The fact that you struggle in this state is no surprise. That does not mean your place within it does not exist. It just means you have to search for it. You have to put in the work. You have to dig a little deeper. Deeper than the world as it appears. Deeper than your inclinations, your proclivities, your innate personality and whatever fiction you claim to constitute your self. “[T]he conquest of time and escape from reality…means simply the wish to be relieved of your so-called personality. That is the prison where you lie.”


Discard your simplifications. Your life is no mere good or evil, true or false, wealth or worth or nature or reason. It is no mere struggle between opposing extremes where one trumps the other. It is all of those and infinities in between. “His life oscillates, as everyone's does, not merely between two poles, such as the body and the spirit, the saint and the sinner, but between thousands and thousands.”

Your quest for completion is a fiction. The self is no mere singular conquest of which once you’ve reached its peak you may retire. Simplifying the grandeur of a human mind to that extent is a mistake and grave disservice.

“[A] man consists of a multitude of souls, of numerous selves.” These selves overlap, contradict, rejoice and engage in combat. Anyone brave enough to venture into their unfettered mind is well aware of this. It is shunned and dubbed insane in our society because complexity invokes contradiction. Unsurprisingly. It is easier to herd a flock of sheep than a band of wolves. But in punishing the mad, you castigate the genius. “In consequence of this error many…are looked upon as mad who are geniuses”.

Never fear the irrational, the extraordinary, combative and complex. It is the friction of contradiction that birth the sparks of invention. “Just as madness, in a higher sense, is the beginning of all wisdom, so is schizomania the beginning of all art and all fantasy.”

Keep worshipping your idols. Praise them on your bruised black knees with bleeding hands and torn red nails. Lock yourself inside your room with nothing but your soul and blues, stacks of books by men you love and women you admire. Beating rhythms to whispered words, heaving lungs so violent your ribcage bursts and shatters. Do this. Do it all and then again.

Then go to bed. Sleep it off.

Your worship of the genius, breathless, ocean–deep and speechless is laudable and precious. But don’t take it so seriously. Perfection is a heavy burden and these saints are already weighed down by the stones above their graves. “Seriousness, young man, is an accident of time. It consists…in putting too high a value on time. […] In eternity, however, there is no time, you see. Eternity is a mere moment, just long enough for a joke.”

Head outside in autumn rain. Call your sister. Claim a stranger in the street. Tell a man you met but once he reminds you of your soulmate. Make best friends with girls in nightclubs. Close your eyes. Flow along. It’s fine. It really is. To appreciate the depths of oceans you must first venture knee–deep into clear blue colourful lagoons. Set your anchor here. Make yourself at home and when the time feels right, dive into the depths. Find your jewels and return them to the surface. Yes, that is the point. To venture deep into the unknown and bring those treasures to the surface where they can be aired and dried and understood. “Your faith found no more air to breathe. And suffocation is a hard death.”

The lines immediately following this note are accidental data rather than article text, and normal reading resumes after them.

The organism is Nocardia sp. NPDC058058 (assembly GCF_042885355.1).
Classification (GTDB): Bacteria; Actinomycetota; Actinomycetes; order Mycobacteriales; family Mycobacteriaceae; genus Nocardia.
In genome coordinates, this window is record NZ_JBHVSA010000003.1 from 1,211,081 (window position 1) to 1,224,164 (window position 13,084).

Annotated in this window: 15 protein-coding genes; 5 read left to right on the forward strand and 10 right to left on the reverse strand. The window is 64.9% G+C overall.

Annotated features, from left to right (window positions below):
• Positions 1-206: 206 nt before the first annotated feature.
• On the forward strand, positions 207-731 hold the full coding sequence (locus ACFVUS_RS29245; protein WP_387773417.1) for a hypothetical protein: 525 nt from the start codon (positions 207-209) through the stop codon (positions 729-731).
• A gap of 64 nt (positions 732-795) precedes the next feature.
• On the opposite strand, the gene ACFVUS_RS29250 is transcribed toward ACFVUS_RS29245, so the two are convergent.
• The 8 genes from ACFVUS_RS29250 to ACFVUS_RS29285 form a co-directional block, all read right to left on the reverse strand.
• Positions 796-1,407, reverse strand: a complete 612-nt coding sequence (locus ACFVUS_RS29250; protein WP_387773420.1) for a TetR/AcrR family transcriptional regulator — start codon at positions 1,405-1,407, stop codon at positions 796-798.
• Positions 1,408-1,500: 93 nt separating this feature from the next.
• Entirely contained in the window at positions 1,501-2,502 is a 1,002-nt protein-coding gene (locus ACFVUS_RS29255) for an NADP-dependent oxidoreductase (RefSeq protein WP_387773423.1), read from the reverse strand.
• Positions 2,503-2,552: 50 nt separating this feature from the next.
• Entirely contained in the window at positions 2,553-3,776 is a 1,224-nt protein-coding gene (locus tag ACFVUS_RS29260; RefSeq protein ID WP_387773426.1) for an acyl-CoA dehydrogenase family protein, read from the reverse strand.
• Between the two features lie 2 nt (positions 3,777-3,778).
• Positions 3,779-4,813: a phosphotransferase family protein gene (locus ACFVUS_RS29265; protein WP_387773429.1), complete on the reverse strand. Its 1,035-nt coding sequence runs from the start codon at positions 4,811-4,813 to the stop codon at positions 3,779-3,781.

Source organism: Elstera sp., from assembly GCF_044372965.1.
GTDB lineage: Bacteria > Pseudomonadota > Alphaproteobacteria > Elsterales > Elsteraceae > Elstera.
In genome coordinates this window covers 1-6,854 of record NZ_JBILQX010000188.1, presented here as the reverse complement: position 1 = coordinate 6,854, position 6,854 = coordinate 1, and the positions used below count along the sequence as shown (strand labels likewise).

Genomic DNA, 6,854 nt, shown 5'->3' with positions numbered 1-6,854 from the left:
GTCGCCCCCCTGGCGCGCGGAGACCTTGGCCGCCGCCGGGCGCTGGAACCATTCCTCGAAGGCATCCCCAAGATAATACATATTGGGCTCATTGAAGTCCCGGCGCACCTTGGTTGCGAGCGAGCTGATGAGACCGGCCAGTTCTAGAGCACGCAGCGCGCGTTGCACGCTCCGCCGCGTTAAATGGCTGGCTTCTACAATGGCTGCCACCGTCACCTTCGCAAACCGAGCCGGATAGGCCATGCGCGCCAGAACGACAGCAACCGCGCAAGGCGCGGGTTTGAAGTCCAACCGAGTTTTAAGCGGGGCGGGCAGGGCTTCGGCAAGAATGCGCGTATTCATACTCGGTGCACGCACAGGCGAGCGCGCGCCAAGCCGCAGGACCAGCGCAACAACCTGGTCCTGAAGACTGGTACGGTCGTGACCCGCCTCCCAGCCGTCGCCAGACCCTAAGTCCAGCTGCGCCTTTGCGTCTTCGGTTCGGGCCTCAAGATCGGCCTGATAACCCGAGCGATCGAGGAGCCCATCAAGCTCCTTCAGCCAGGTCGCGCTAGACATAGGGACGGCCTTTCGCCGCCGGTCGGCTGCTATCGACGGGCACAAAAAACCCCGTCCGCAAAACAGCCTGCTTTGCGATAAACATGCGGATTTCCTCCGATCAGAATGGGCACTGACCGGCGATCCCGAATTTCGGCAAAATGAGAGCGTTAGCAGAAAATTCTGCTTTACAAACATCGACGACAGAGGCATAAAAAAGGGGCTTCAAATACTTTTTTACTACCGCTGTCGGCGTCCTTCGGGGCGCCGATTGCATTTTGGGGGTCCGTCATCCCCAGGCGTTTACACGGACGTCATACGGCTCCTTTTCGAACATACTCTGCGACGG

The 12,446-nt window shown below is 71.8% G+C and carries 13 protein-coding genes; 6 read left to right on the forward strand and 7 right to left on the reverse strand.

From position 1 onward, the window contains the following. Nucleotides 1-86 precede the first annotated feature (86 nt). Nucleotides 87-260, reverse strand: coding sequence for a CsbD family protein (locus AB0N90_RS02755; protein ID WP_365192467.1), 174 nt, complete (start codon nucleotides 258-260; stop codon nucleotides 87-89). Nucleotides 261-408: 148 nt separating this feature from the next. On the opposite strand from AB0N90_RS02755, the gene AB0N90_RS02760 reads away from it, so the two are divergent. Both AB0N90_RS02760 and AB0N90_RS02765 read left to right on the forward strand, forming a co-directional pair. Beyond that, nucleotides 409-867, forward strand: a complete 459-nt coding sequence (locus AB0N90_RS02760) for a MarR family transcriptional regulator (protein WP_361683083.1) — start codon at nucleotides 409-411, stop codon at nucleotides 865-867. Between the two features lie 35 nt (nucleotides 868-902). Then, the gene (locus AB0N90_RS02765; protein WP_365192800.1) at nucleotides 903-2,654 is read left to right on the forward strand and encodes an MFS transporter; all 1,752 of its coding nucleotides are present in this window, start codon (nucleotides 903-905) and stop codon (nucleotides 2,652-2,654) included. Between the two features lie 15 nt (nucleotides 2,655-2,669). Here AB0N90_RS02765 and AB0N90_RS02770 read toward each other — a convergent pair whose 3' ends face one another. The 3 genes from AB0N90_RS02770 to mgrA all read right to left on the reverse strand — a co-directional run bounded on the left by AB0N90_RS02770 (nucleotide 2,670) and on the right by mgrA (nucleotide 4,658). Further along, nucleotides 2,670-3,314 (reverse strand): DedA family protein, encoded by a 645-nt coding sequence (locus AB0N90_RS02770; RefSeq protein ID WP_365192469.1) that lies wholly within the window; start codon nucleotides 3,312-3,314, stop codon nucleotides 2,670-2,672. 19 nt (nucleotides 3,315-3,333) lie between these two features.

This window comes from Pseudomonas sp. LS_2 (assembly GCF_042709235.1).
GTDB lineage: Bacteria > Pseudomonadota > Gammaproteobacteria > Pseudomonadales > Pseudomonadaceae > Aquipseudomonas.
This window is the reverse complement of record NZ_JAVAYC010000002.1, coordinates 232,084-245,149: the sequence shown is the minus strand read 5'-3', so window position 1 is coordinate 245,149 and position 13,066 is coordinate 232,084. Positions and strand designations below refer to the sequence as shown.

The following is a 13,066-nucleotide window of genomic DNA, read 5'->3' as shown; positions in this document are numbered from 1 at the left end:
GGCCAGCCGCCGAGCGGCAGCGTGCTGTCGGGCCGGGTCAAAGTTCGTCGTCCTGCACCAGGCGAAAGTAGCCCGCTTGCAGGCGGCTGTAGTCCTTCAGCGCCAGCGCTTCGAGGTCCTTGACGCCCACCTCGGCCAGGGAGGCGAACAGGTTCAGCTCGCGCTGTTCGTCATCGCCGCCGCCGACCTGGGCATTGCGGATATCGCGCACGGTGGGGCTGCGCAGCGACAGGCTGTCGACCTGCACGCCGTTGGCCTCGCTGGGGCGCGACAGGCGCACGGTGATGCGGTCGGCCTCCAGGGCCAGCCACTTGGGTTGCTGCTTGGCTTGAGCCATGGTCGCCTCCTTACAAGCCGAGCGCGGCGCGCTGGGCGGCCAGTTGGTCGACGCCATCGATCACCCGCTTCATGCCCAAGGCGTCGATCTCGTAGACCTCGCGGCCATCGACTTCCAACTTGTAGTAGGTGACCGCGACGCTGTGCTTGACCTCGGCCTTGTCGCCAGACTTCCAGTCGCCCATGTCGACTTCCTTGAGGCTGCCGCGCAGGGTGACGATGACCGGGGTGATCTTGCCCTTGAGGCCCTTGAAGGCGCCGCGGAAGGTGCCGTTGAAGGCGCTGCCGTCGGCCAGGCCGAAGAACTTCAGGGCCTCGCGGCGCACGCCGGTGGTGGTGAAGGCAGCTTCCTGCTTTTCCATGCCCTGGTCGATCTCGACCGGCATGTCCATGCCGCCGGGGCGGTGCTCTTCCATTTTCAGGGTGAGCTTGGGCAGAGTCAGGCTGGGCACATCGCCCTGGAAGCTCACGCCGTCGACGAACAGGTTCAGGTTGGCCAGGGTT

Be brave enough to venture into darkness. But do not forget that lightness has its value too. What else would the point be of all your crazed imaginations if not to realise them in the world? To help you make your life a little less confusing. A little less afraid. And a little more in love.

A girl had bidden me eat and drink and sleep, and had shown me friendship and had laughed at me and had called me a silly little boy. And this wonderful friend had talked to me of the saints and shown me that even when I had outdone myself in absurdity I was not alone.
evil and the unknown

Hermann Hesse wrote in Demian of something that has obsessed me for a long time. It is the same idea proclaimed by Dostoyevsky, Solzhenitsyn, Nietzsche and Carl Jung and all those other nineteenth–century Europeans who knew a thing or two about inferno. It is about evil, about the darkness and the damned and about how these things exist in each and every one of us, no matter how precious and agreeable we all would like our hearts to be. 

“The awful thing is that beauty is mysterious as well as terrible” Dostoyevsky wrote in his 1880 novel of internal moral struggle. “God and the devil are fighting there and the battlefield is the heart of man.” Eighty years later, Solzhenitsyn followed up. “[T]he line dividing good and evil cuts through the heart of every human being. And who is willing to destroy a piece of his own heart?”

Demian is about a boy who bears a mark that makes him stand out before the rest. It is a branding on his brow that only those who carry it themselves are able to detect. It is a mark that means he is blessed and cursed with the potential for enlightenment. 

The boy grows up within a home of solemn light–drenched peace and bliss. As he enters the world outside, however, he discovers the reality of evil, darkness, suffering and injustice. His youth is marked by a battle between these worlds, at once within the world of light and then again cast out into its darkness. He falls into the depths of despair only to ascend the heights of elation. But neither is a place of permanence. Something within him understands that neither is the truth, neither is enough. How could it be, for a person bearing the burden of awareness?